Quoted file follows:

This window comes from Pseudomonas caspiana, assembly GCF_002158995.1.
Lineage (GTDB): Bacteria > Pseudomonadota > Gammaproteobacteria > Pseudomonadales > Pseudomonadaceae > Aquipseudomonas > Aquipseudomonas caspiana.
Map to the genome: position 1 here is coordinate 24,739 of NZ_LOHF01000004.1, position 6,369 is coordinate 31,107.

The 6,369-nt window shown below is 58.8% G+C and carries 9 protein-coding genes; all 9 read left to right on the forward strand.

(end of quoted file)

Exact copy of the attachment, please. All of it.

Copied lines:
This window comes from Pseudomonas caspiana, assembly GCF_002158995.1.
Lineage (GTDB): Bacteria > Pseudomonadota > Gammaproteobacteria > Pseudomonadales > Pseudomonadaceae > Aquipseudomonas > Aquipseudomonas caspiana.
Map to the genome: position 1 here is coordinate 24,739 of NZ_LOHF01000004.1, position 6,369 is coordinate 31,107.

The 6,369-nt window shown below is 58.8% G+C and carries 9 protein-coding genes; all 9 read left to right on the forward strand.